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UNITED STATES v. ESNAULT-PELTERIE

decided: January 31, 1938.

UNITED STATES
v.
ESNAULT-PELTERIE



CERTIORARI TO THE COURT OF CLAIMS.

Hughes, McReynolds, Brandeis, Butler, Stone, Roberts, Black; Cardozo took no part in the consideration or decision of this case.

Author: Per Curiam

[ 303 U.S. Page 27]

 Respondent brought this suit to recover compensation for the use and manufacture by and for the United States of a device alleged to be covered by respondent's patent No. 1,115,795 for an invention for the control of the equilibrium of airplanes. On the first hearing, the Court of Claims made special findings of fact and decided as a conclusion of law that respondent's patent was valid and had been infringed by the United States and that respondent was entitled to compensation. Judgment was entered accordingly. 81 Ct. Cls. 785. On review by writ of certiorari, this Court held that validity and infringement were ultimate facts to be found by the Court of Claims and, as these facts had not been found, the judgment was vacated and the case was remanded to that court with instructions to find specifically whether respondent's patent was valid and, if so, whether it had been infringed. United States v. Esnault-Pelterie, 299 U.S. 201.

The parties then moved in the Court of Claims for additional findings and that court amended its special findings by adding the following findings of fact:

"XLVIII. Claims 2, 5, 6, 7, 8, and 9 of the Esnault-Pelterie patent in suit are valid.

"XLIX. The three alleged infringing airplanes of the defendant all possess the single vertical lever movable in every direction for controlling the lateral or longitudinal equilibrium of the airplane, connected to equivalent controlling surfaces having the same functional effects as those disclosed in the patent.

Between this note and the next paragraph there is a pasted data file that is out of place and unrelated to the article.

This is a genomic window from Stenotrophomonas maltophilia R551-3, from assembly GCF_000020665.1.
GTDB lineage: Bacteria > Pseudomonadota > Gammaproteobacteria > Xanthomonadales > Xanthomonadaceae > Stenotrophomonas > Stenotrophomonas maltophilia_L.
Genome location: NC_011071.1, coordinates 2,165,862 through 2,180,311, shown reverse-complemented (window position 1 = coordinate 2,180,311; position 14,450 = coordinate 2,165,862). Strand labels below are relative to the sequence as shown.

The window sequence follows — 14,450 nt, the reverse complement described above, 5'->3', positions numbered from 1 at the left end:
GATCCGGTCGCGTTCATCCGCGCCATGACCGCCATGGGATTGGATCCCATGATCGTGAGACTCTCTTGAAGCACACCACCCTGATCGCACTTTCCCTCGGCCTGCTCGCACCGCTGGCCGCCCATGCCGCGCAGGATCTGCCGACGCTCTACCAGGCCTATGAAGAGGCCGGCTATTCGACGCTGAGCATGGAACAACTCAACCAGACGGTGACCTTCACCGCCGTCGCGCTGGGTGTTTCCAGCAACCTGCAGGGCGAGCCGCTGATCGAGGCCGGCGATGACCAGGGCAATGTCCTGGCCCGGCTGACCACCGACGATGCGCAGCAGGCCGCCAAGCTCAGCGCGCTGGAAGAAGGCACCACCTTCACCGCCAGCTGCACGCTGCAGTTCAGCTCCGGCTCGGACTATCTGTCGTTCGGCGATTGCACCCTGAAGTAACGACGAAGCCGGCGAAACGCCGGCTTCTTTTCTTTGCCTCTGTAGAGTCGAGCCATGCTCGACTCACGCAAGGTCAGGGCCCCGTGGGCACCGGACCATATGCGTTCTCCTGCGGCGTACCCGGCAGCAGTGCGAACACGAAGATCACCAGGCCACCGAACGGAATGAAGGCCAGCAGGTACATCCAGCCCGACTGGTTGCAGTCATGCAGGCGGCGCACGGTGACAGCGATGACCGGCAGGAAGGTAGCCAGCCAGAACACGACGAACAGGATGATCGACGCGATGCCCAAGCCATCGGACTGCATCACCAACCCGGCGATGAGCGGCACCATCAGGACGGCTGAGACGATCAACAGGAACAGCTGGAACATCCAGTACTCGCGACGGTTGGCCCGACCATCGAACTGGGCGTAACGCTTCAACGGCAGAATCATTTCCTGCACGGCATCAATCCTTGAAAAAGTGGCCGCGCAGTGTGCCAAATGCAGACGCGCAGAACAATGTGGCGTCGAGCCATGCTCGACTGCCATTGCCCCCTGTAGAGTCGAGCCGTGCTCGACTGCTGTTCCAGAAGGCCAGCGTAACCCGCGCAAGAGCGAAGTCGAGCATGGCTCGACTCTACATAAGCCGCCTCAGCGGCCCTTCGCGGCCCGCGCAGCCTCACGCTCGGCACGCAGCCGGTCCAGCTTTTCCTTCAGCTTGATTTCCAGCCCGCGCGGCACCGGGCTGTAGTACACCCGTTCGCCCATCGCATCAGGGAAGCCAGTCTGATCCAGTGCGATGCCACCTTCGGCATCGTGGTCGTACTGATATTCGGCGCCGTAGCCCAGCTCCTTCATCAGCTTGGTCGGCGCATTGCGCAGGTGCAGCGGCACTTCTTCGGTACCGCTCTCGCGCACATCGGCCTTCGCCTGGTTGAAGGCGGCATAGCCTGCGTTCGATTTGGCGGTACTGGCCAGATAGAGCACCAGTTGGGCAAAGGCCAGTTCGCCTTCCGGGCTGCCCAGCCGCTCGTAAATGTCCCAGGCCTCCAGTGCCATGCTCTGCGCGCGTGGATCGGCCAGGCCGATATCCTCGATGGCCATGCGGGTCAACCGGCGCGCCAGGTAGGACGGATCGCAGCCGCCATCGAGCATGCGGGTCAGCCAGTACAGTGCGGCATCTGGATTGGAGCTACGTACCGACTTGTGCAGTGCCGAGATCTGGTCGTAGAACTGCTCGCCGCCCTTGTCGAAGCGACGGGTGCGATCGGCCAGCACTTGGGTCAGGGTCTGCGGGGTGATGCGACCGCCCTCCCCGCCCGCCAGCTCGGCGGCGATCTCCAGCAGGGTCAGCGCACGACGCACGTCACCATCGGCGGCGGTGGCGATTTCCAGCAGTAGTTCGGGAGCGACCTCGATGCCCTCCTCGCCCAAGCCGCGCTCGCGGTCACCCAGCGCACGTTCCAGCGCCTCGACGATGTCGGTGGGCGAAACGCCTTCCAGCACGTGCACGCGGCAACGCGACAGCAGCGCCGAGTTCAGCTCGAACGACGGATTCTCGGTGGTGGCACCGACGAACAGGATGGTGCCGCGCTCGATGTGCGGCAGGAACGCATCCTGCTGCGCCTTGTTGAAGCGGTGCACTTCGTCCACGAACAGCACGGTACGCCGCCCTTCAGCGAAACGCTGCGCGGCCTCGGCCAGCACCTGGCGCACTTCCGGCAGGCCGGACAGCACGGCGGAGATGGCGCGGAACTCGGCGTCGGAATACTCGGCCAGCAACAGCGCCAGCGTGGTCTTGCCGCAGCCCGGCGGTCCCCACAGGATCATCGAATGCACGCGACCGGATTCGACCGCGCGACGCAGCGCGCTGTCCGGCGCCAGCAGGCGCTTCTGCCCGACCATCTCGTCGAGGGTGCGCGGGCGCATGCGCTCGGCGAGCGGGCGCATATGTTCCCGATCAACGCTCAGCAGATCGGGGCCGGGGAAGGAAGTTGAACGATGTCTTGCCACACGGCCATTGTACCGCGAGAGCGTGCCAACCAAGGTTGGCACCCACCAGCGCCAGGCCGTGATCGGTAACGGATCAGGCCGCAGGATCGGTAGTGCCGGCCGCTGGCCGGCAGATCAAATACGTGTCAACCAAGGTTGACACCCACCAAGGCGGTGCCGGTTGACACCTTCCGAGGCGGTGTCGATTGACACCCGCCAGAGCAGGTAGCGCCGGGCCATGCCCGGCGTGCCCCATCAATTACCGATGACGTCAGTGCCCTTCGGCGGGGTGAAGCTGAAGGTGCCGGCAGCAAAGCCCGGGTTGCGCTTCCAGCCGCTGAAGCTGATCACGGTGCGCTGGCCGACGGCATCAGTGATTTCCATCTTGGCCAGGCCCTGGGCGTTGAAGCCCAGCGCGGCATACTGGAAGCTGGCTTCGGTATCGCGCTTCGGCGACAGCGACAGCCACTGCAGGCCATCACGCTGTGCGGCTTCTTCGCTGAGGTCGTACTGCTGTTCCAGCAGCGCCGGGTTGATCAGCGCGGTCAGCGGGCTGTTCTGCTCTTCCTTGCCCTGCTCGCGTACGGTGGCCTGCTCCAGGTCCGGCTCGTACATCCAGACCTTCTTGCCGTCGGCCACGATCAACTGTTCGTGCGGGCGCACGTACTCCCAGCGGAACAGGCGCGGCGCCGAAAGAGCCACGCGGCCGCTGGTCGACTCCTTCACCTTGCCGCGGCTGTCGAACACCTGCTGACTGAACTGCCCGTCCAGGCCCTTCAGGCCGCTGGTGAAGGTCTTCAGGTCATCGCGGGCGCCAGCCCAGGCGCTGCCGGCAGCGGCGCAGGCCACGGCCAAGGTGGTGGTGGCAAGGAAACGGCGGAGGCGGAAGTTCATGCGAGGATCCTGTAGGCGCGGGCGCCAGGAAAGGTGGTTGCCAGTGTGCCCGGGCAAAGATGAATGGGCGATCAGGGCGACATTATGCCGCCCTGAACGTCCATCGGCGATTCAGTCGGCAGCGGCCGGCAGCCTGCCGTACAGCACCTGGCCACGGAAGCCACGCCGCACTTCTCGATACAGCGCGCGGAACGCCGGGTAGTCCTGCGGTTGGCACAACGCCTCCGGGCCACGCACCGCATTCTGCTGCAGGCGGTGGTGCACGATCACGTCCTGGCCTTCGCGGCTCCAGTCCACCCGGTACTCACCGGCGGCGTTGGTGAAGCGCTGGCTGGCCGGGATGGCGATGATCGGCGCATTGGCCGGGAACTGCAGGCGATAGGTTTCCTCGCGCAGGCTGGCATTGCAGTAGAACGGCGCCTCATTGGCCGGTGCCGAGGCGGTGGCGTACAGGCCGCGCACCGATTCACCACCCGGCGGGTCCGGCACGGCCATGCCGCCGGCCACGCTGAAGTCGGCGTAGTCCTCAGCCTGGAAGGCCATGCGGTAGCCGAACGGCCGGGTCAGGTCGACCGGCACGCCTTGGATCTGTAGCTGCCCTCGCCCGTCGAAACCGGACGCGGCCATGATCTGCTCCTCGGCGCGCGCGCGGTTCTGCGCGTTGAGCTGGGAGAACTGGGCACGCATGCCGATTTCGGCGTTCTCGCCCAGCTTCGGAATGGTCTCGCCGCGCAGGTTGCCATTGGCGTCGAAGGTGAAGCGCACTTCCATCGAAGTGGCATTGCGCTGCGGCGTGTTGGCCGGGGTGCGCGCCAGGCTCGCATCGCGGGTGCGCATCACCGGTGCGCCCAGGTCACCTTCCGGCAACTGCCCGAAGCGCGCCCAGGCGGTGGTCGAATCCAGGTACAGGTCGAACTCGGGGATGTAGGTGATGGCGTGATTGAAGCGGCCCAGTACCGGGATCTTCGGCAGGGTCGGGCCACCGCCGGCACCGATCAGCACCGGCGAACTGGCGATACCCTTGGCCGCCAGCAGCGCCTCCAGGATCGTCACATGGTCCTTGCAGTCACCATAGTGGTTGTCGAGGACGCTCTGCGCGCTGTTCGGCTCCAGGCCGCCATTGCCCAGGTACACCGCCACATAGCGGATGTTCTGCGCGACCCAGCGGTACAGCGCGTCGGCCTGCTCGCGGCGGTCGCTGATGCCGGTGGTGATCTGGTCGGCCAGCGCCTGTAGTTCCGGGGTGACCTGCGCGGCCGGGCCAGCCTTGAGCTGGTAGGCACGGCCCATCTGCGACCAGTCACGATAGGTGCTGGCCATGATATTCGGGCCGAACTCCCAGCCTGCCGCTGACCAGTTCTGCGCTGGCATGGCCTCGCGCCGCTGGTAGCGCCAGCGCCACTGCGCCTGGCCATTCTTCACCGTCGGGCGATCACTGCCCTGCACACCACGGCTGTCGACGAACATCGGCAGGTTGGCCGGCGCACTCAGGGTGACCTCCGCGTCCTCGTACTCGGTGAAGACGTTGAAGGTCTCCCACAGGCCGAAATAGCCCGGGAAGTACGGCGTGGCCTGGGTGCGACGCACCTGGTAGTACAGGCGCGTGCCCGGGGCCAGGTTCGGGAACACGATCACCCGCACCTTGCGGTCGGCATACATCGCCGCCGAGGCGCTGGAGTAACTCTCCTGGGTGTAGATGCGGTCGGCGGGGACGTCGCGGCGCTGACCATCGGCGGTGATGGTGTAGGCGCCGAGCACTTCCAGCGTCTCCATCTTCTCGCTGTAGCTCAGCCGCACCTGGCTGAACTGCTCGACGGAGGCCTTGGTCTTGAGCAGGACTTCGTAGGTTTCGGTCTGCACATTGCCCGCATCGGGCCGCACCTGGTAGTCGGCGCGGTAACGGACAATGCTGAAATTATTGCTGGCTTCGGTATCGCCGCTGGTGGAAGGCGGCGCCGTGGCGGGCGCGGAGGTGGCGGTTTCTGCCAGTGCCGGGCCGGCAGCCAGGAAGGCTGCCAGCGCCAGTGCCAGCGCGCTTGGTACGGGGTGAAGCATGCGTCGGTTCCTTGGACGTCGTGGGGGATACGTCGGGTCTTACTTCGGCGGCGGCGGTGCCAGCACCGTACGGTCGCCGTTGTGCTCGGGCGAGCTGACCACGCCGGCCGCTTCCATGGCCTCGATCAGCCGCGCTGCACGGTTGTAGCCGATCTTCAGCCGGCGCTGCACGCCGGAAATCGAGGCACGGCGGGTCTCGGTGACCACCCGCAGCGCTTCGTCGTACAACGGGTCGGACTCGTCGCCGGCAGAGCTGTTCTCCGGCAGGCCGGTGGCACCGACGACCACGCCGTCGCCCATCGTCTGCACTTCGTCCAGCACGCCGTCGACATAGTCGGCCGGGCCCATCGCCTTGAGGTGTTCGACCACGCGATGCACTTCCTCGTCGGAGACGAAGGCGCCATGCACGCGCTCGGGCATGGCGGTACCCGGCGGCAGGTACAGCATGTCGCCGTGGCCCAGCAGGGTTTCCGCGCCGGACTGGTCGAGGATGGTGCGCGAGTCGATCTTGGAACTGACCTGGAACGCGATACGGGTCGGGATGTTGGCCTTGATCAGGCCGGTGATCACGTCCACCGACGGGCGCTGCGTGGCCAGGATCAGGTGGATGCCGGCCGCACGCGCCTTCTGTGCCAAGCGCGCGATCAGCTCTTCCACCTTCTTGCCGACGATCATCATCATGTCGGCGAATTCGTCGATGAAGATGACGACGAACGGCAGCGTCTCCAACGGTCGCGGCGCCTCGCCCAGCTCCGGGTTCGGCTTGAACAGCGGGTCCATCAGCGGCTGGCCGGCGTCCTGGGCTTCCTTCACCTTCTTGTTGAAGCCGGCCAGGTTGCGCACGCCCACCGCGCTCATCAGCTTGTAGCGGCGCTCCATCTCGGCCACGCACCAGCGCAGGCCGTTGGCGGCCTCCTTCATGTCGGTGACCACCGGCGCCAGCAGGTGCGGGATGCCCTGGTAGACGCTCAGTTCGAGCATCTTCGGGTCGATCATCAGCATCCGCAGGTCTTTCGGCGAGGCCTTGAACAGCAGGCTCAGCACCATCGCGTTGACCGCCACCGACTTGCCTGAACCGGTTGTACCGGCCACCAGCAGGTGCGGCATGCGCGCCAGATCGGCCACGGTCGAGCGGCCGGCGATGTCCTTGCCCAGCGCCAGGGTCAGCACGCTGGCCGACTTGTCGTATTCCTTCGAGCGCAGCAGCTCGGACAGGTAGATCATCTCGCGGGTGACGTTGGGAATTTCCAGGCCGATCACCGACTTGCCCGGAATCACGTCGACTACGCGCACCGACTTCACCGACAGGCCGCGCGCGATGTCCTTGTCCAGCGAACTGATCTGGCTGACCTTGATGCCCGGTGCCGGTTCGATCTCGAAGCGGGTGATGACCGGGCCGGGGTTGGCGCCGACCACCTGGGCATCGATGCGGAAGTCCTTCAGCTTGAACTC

"Claims 2, 5, 6, 7, 8, and 9 of the Esnault-Pelterie patent in suit are infringed by defendant."

[ 303 U.S. Page 28]

     The court then entered an interlocutory judgment holding respondent entitled to compensation and directing that the court's previous findings, as amended, together with its opinion as theretofore announced, should stand. 84 Ct. Cls. 625. Certiorari was granted.

Without its consent, the United States may not be sued for infringement of a patent. Crozier v. Krupp, 224 U.S. 290. The Congress has determined the conditions upon which the United States consents to be sued. By the applicable statute Congress has permitted suit to be brought in the Court of Claims for reasonable compensation for the infringing use or manufacture. Act of June 25, 1910, 36 Stat. 251, as amended by Act of July 1, 1918, 40 Stat. 705. 35 U. S. C. 68. Review by this Court of the judgment in such a suit is thus subject to the rules which have been established for the review of the judgments of the Court of Claims. That review is limited to questions of law.

The Act of March 3, 1863, c. 92, 12 Stat. 765, providing for suits against the United States in the Court of Claims, authorized appeals to this Court under such regulations as this Court should direct. See, also, Act of March 3, 1887, c. 359, § 4, 24 Stat. 505, 506. 28 U. S. C. 761. The rules first adopted provided for the finding of the facts by the Court of Claims and directed that "The facts so found are to be the ultimate facts or propositions which the evidence shall establish, in the nature of a special verdict, and not the evidence on which the ultimate facts are founded." Rule 1, 3 Wall. VII. The present rule, under § 3 (b) of the Act of February 13, 1925, c. 229, 43 Stat. 936, governing review upon certiorari, is to the same effect. Rule 41, par. 3. This established practice was thus described in Luckenbach S. S. Co. v. United States, 272 U.S. 533, 538, 539:

"This Court uniformly has regarded the legislation and rules as confining the review to ...


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